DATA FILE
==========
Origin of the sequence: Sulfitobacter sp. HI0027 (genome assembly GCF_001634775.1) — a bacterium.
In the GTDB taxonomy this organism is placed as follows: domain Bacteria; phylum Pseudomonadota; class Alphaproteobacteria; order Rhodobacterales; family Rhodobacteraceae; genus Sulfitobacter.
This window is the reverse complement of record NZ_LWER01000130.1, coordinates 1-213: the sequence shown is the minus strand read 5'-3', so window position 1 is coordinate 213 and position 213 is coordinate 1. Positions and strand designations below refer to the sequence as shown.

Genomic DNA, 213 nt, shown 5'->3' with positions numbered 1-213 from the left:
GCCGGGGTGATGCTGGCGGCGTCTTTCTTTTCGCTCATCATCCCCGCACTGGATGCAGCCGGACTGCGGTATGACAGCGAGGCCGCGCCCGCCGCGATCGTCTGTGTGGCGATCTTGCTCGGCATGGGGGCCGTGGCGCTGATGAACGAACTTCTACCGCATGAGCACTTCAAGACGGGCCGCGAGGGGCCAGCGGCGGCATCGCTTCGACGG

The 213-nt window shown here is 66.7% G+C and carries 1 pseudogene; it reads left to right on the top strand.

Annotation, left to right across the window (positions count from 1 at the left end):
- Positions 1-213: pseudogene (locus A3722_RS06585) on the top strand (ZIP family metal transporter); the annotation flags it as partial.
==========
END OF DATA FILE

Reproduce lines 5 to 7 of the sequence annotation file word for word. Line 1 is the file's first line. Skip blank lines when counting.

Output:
GCCGGGGTGATGCTGGCGGCGTCTTTCTTTTCGCTCATCATCCCCGCACTGGATGCAGCCGGACTGCGGTATGACAGCGAGGCCGCGCCCGCCGCGATCGTCTGTGTGGCGATCTTGCTCGGCATGGGGGCCGTGGCGCTGATGAACGAACTTCTACCGCATGAGCACTTCAAGACGGGCCGCGAGGGGCCAGCGGCGGCATCGCTTCGACGG

The 213-nt window shown here is 66.7% G+C and carries 1 pseudogene; it reads left to right on the top strand.

Annotation, left to right across the window (positions count from 1 at the left end):